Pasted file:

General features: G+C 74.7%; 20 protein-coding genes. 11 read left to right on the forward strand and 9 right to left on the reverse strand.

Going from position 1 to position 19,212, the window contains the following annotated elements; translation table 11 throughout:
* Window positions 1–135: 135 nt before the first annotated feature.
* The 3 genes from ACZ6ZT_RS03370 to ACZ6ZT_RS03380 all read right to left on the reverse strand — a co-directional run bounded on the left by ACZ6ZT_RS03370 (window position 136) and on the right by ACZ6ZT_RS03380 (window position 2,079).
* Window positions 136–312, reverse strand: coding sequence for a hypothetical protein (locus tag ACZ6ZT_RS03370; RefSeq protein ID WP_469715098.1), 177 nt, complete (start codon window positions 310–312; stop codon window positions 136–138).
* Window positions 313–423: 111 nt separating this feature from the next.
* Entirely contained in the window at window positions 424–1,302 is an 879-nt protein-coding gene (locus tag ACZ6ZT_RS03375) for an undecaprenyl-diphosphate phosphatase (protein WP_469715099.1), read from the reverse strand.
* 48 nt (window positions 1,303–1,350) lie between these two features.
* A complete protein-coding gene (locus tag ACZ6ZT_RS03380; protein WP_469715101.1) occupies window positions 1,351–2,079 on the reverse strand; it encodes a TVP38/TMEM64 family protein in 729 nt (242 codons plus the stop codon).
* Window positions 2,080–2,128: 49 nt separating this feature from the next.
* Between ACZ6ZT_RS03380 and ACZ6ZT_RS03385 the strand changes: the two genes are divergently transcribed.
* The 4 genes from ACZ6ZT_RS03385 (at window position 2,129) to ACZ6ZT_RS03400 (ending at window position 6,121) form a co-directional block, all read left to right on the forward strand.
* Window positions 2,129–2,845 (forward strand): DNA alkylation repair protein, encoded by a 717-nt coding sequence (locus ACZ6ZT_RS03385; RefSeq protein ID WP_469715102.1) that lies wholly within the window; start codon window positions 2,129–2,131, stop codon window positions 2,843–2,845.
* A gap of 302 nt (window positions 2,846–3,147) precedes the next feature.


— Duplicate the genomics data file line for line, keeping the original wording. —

General features: G+C 74.7%; 20 protein-coding genes. 11 read left to right on the forward strand and 9 right to left on the reverse strand.

Going from position 1 to position 19,212, the window contains the following annotated elements; translation table 11 throughout:
* Window positions 1–135: 135 nt before the first annotated feature.
* The 3 genes from ACZ6ZT_RS03370 to ACZ6ZT_RS03380 all read right to left on the reverse strand — a co-directional run bounded on the left by ACZ6ZT_RS03370 (window position 136) and on the right by ACZ6ZT_RS03380 (window position 2,079).
* Window positions 136–312, reverse strand: coding sequence for a hypothetical protein (locus tag ACZ6ZT_RS03370; RefSeq protein ID WP_469715098.1), 177 nt, complete (start codon window positions 310–312; stop codon window positions 136–138).
* Window positions 313–423: 111 nt separating this feature from the next.
* Entirely contained in the window at window positions 424–1,302 is an 879-nt protein-coding gene (locus tag ACZ6ZT_RS03375) for an undecaprenyl-diphosphate phosphatase (protein WP_469715099.1), read from the reverse strand.
* 48 nt (window positions 1,303–1,350) lie between these two features.
* A complete protein-coding gene (locus tag ACZ6ZT_RS03380; protein WP_469715101.1) occupies window positions 1,351–2,079 on the reverse strand; it encodes a TVP38/TMEM64 family protein in 729 nt (242 codons plus the stop codon).
* Window positions 2,080–2,128: 49 nt separating this feature from the next.
* Between ACZ6ZT_RS03380 and ACZ6ZT_RS03385 the strand changes: the two genes are divergently transcribed.
* The 4 genes from ACZ6ZT_RS03385 (at window position 2,129) to ACZ6ZT_RS03400 (ending at window position 6,121) form a co-directional block, all read left to right on the forward strand.
* Window positions 2,129–2,845 (forward strand): DNA alkylation repair protein, encoded by a 717-nt coding sequence (locus ACZ6ZT_RS03385; RefSeq protein ID WP_469715102.1) that lies wholly within the window; start codon window positions 2,129–2,131, stop codon window positions 2,843–2,845.
* A gap of 302 nt (window positions 2,846–3,147) precedes the next feature.